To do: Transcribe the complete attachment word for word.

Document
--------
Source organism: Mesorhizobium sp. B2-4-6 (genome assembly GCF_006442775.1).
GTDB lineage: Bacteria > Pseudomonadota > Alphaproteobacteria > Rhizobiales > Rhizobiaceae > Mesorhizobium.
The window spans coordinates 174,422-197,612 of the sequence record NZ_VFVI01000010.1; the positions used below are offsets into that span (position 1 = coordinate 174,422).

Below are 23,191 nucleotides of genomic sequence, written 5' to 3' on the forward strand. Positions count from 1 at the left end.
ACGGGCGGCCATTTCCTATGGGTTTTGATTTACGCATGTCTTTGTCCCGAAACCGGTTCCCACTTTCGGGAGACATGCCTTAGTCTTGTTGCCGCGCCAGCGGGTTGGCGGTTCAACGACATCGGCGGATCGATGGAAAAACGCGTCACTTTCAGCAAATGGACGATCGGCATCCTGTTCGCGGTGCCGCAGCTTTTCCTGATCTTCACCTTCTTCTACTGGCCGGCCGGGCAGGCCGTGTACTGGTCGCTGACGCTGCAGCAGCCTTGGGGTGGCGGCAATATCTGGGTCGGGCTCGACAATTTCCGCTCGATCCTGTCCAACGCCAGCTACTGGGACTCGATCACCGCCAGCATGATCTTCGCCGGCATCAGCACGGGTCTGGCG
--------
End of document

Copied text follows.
Source organism: Mesorhizobium sp. B2-4-6 (genome assembly GCF_006442775.1).
GTDB lineage: Bacteria > Pseudomonadota > Alphaproteobacteria > Rhizobiales > Rhizobiaceae > Mesorhizobium.
The window spans coordinates 174,422-197,612 of the sequence record NZ_VFVI01000010.1; the positions used below are offsets into that span (position 1 = coordinate 174,422).

Below are 23,191 nucleotides of genomic sequence, written 5' to 3' on the forward strand. Positions count from 1 at the left end.
ACGGGCGGCCATTTCCTATGGGTTTTGATTTACGCATGTCTTTGTCCCGAAACCGGTTCCCACTTTCGGGAGACATGCCTTAGTCTTGTTGCCGCGCCAGCGGGTTGGCGGTTCAACGACATCGGCGGATCGATGGAAAAACGCGTCACTTTCAGCAAATGGACGATCGGCATCCTGTTCGCGGTGCCGCAGCTTTTCCTGATCTTCACCTTCTTCTACTGGCCGGCCGGGCAGGCCGTGTACTGGTCGCTGACGCTGCAGCAGCCTTGGGGTGGCGGCAATATCTGGGTCGGGCTCGACAATTTCCGCTCGATCCTGTCCAACGCCAGCTACTGGGACTCGATCACCGCCAGCATGATCTTCGCCGGCATCAGCACGGGTCTGGCG